Tuesday, June 29, 2010

A New Path For Me

I've been letting folks know that I'll be retiring from my current position at the end of July. Thirty days hath September and thirty years have I at the U of I. The immediate reasons for retiring are the budget problems, the incentives in the separation program, and the unfortunate reality where it seems I can be most useful now to the University by not drawing a paycheck.

I'll get to the longer term reasons in a bit. First I want to note that I view this more as a change in job status than as a move to the life of leisure. I hope to teach, consult, and write - to do fruitful things and I hope continue to have a positive influence, on learning technology and elsewhere. I also hope to do a mixture of volunteer work and for pay activity. We'll see how that sorts itself out. I'm open to possibilities as they might play out, though I'll be staying in Champaign for the foreseeable future, so alternatives that require moving are not in the cards.

I wrote about the longer term reasons in this post, which has a brief review of Crazy Heart and ties themes from that movie to the more general notion that Baby Boomers are contemplating their own mortality. By coinky dink, last night I turned on the TV around 8PM and The Visitor was just starting. It's a surprisingly good film that is partially about the same theme, using that to get to the a completely different idea, that with warmth and understanding we can make deep connections across race and religion, even if the way the the world works is completely screwed up in this regard. The U.S. immigration system is depicted in this movie in a bureaucratic, uncompromising way. It is entirely blind to whether the individual is a decent person or not.

The film seemed like a personal message to me, not the least because the main character was an academic economist, who found lack of meaning in his university work. He wasn't looking for this particular issue, just wanting to find a spark of life in an otherwise going-through-the motions existence. I don't see immigration as my issue, but perhaps somehow I can work to address some of the inequities we find in education. That would be a good theme for me.


Bryan's workshop blog said...

Lanny, I admire your spirit at this time. You chose to see forwards, looking for possibilities and vision - bravo, from afar.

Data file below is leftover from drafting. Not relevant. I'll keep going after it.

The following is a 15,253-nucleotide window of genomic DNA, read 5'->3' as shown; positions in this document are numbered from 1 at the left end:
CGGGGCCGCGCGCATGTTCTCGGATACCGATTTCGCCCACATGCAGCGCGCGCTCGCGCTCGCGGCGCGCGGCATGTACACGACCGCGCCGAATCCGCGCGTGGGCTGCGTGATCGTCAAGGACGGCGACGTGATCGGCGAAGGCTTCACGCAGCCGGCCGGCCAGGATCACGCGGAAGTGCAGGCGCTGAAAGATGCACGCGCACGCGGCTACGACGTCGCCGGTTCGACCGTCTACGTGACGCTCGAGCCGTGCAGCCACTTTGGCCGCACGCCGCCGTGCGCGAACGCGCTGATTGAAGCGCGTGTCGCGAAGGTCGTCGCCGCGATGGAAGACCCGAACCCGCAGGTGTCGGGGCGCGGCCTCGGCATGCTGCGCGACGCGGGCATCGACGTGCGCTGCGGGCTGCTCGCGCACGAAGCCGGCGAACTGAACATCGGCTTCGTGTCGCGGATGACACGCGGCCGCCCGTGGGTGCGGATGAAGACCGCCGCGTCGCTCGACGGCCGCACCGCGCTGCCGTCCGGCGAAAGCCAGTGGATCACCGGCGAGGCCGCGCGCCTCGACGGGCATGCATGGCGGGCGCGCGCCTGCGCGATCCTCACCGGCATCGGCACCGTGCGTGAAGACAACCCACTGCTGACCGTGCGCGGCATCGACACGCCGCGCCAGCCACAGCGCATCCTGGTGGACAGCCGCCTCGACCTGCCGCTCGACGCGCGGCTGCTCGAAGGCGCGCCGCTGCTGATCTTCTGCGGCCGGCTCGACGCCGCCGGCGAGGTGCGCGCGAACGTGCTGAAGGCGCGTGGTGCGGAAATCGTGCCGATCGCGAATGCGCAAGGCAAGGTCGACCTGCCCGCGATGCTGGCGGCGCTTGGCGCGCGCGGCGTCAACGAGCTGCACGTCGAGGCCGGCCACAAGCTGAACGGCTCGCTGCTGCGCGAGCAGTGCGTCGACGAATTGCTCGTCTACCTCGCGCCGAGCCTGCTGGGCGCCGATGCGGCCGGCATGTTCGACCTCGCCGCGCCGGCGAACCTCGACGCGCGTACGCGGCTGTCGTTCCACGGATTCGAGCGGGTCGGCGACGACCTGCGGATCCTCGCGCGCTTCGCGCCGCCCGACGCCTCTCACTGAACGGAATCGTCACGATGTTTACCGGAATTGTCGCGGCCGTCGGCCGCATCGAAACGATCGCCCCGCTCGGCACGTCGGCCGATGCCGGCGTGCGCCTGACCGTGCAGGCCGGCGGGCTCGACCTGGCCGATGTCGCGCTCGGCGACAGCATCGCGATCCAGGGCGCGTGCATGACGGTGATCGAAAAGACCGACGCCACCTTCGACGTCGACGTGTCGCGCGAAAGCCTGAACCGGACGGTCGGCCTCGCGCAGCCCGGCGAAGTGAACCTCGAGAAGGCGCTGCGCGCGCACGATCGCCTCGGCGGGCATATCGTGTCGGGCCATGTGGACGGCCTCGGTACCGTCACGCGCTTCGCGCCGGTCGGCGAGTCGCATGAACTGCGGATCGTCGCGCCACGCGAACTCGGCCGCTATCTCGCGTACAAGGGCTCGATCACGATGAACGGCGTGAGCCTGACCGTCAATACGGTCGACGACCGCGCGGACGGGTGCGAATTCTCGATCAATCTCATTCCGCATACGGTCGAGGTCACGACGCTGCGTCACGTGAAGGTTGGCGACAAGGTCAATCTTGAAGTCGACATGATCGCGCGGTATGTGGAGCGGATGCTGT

I look forward to reading more of your writing, as ever.

Lanny Arvan said...

Bryan - you are always very generous about me in your comments. The truth is I have a lot of trepidation both about my own future and that of the the U of I. It will take a year or two to see how sensible a decision this is and whether it is better than the alternative. You may not know Ed Garay from UIC, but he wrote on my Facebook Wall that he may very well follow suit here. So I'm definitely not the only one thinking this way.

Bryan's workshop blog said...

I hear you about trepidation, Lanny, and feel a deep sympathy. You have my best wishes.

Can you send me email, when you get the chance?
Will you keep blogging (please)?

Lanny Arvan said...

I will keep blogging, no doubt. What will change is the environment in which I operate. That's bound to have some effect on my perspective, though at this point I can't predict what that might be.

pumpkiny said...

Twill be a treat hearing about your new adventures...even with trepidation, it's greatly encouraging how you're willing to think and move forward...I think folks like you and @bgblogging are great examples of how to jump off the cliff, explore, and end up in a beautiful place...=)

Barbara said...


I am just now catching up on the last few weeks' worth of blog reading and here I find that you're really doing it--not retiring but saying goodbye and stepping into a new adventure. People often ask me why I retired from Middlebury (to do story telling and hang out in my garden) when I could have stayed for many more years--ack--it's quite revealing that people cannot get their heads around the possibility that we might have a next adventure in mind!

Congrats! I very much look forward to the next chapters: to hearing about the choices you make, the books you read, the thoughts you express about the transition.


Lanny Arvan said...

Pumpkin and Barbara - kind of interesting how in her comment Pumpkin mentions Barbara. The world seems very small. Also, I had to go to moderated comments to avoid the spam and since I approved your posts at the the same time I confused myself and thought for a second you were hanging out together.